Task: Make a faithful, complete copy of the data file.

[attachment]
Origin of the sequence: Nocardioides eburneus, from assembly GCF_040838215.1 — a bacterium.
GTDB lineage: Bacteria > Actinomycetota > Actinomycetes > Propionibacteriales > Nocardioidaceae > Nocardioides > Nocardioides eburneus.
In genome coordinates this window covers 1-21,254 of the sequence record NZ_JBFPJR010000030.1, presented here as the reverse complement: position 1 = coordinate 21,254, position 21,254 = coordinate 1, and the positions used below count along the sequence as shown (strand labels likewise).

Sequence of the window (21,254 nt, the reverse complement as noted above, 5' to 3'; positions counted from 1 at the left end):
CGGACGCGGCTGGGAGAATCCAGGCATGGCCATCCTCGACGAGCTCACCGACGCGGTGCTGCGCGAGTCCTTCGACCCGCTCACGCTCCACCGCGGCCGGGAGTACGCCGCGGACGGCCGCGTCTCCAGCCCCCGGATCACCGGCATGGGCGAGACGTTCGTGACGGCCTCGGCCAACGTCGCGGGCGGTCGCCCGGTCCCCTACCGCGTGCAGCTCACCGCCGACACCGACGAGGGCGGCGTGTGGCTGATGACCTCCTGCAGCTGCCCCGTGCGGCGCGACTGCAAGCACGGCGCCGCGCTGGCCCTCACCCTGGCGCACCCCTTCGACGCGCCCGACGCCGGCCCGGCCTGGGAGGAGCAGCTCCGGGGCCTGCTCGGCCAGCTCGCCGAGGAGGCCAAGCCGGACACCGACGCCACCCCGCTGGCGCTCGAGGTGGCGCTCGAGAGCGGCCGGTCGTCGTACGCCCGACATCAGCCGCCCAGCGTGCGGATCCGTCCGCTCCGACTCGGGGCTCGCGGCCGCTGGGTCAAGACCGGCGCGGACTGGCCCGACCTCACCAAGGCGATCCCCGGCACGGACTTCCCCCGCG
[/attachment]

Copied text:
Origin of the sequence: Nocardioides eburneus, from assembly GCF_040838215.1 — a bacterium.
GTDB lineage: Bacteria > Actinomycetota > Actinomycetes > Propionibacteriales > Nocardioidaceae > Nocardioides > Nocardioides eburneus.
In genome coordinates this window covers 1-21,254 of the sequence record NZ_JBFPJR010000030.1, presented here as the reverse complement: position 1 = coordinate 21,254, position 21,254 = coordinate 1, and the positions used below count along the sequence as shown (strand labels likewise).

Sequence of the window (21,254 nt, the reverse complement as noted above, 5' to 3'; positions counted from 1 at the left end):
CGGACGCGGCTGGGAGAATCCAGGCATGGCCATCCTCGACGAGCTCACCGACGCGGTGCTGCGCGAGTCCTTCGACCCGCTCACGCTCCACCGCGGCCGGGAGTACGCCGCGGACGGCCGCGTCTCCAGCCCCCGGATCACCGGCATGGGCGAGACGTTCGTGACGGCCTCGGCCAACGTCGCGGGCGGTCGCCCGGTCCCCTACCGCGTGCAGCTCACCGCCGACACCGACGAGGGCGGCGTGTGGCTGATGACCTCCTGCAGCTGCCCCGTGCGGCGCGACTGCAAGCACGGCGCCGCGCTGGCCCTCACCCTGGCGCACCCCTTCGACGCGCCCGACGCCGGCCCGGCCTGGGAGGAGCAGCTCCGGGGCCTGCTCGGCCAGCTCGCCGAGGAGGCCAAGCCGGACACCGACGCCACCCCGCTGGCGCTCGAGGTGGCGCTCGAGAGCGGCCGGTCGTCGTACGCCCGACATCAGCCGCCCAGCGTGCGGATCCGTCCGCTCCGACTCGGGGCTCGCGGCCGCTGGGTCAAGACCGGCGCGGACTGGCCCGACCTCACCAAGGCGATCCCCGGCACGGACTTCCCCCGCG